The position must be the same where the person summoning the meeting chooses to state what is proposed to be done at the meeting, even though there is no requirement that he or she do so and the meeting would have been properly convened by a notice that did not state a purpose. A statement of purpose actually included by the summoning person, whether or not required, is put forward in order that those entitled to attend can decide whether or not to do so. Indeed, in the context of a board of directors where there is no requirement that the proposed business be stated, there is no other conceivable reason for a statement of purpose. The implied message conveyed by the statement of purpose and its inclusion is that the meeting is being summoned not to do anything and everything that the board of directors has power to do and may decide to do but for the particularly defined and limited purpose notified. The need for the statement to convey a fair description of the purpose on which a decision to attend or not may reliably be based is therefore both emphasised and obvious.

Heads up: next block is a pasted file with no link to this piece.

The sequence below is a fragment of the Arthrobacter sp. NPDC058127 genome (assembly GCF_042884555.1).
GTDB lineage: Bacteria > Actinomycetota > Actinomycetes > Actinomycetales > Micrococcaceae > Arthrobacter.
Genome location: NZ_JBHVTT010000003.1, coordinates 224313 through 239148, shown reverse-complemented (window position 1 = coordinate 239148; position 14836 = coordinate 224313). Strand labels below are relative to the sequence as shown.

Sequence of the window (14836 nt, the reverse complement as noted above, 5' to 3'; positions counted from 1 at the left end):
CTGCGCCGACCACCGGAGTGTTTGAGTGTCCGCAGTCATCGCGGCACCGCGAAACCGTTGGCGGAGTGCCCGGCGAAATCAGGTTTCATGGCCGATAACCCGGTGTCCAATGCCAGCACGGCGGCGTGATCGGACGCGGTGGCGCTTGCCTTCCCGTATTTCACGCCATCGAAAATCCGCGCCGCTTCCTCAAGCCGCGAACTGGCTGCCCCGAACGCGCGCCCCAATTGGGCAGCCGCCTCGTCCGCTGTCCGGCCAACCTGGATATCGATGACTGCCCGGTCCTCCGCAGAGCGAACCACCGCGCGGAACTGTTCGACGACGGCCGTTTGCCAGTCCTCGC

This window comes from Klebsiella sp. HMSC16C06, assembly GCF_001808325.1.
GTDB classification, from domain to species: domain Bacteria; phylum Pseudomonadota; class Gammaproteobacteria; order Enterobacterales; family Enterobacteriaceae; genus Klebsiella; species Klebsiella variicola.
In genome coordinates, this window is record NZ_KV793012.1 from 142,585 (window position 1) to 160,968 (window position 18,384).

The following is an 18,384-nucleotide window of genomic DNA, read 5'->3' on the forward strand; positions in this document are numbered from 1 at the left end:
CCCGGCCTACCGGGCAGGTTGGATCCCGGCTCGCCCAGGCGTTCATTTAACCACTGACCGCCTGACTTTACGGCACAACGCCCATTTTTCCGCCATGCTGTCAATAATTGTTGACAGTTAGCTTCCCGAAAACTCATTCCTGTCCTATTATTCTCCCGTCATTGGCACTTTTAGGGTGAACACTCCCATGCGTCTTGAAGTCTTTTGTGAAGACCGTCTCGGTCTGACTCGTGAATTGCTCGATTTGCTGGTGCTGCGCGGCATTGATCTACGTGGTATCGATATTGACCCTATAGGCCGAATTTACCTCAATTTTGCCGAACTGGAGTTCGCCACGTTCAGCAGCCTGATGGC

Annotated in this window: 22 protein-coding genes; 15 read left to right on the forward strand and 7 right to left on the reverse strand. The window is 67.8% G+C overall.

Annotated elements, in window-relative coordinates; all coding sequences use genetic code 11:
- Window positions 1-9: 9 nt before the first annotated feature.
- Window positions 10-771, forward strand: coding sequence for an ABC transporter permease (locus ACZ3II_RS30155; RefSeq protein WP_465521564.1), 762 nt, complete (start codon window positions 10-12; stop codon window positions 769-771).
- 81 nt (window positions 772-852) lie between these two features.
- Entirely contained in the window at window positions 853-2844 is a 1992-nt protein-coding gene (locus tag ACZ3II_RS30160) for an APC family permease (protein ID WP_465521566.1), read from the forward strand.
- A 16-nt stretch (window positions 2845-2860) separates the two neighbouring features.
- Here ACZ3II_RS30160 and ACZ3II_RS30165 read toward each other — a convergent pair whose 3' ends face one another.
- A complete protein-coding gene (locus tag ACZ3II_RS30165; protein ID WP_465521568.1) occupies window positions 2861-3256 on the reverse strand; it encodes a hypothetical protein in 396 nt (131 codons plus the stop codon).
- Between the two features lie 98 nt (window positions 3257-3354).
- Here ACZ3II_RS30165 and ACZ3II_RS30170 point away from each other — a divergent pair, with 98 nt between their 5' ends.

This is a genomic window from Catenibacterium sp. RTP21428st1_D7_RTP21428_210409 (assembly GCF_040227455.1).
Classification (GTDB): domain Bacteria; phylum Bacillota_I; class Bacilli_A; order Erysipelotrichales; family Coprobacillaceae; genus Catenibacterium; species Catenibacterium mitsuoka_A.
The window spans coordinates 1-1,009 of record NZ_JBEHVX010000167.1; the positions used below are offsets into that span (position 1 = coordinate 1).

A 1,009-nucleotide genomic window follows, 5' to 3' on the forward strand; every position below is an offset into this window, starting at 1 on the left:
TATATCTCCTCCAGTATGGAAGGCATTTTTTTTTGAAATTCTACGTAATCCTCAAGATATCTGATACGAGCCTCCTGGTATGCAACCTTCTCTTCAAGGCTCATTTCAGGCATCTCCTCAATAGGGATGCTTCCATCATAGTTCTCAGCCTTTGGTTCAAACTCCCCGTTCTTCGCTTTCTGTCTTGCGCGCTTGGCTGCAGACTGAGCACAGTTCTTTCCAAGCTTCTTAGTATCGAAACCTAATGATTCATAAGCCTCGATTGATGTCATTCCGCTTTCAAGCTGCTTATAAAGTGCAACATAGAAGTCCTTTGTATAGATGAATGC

Directors who propose that a company's members (as distinct from directors) take a particular course of action are under a duty to make full disclosure of all facts within their knowledge which are material to enable the members to determine what action to take. This duty 'arises as part of the fiduciary duties of the directors to the company and its members in relation to proposals to be considered in general meeting'; and information must be given 'such as will enable members to judge for themselves whether to attend the meeting and vote for or against the proposal or whether to leave the matter to be determined by the majority attending and voting at the meeting: Fraser v NRMA Holdings Ltd (1995) 55 FCR 452 at 466 per Black CJ, von Doussa J and Cooper J.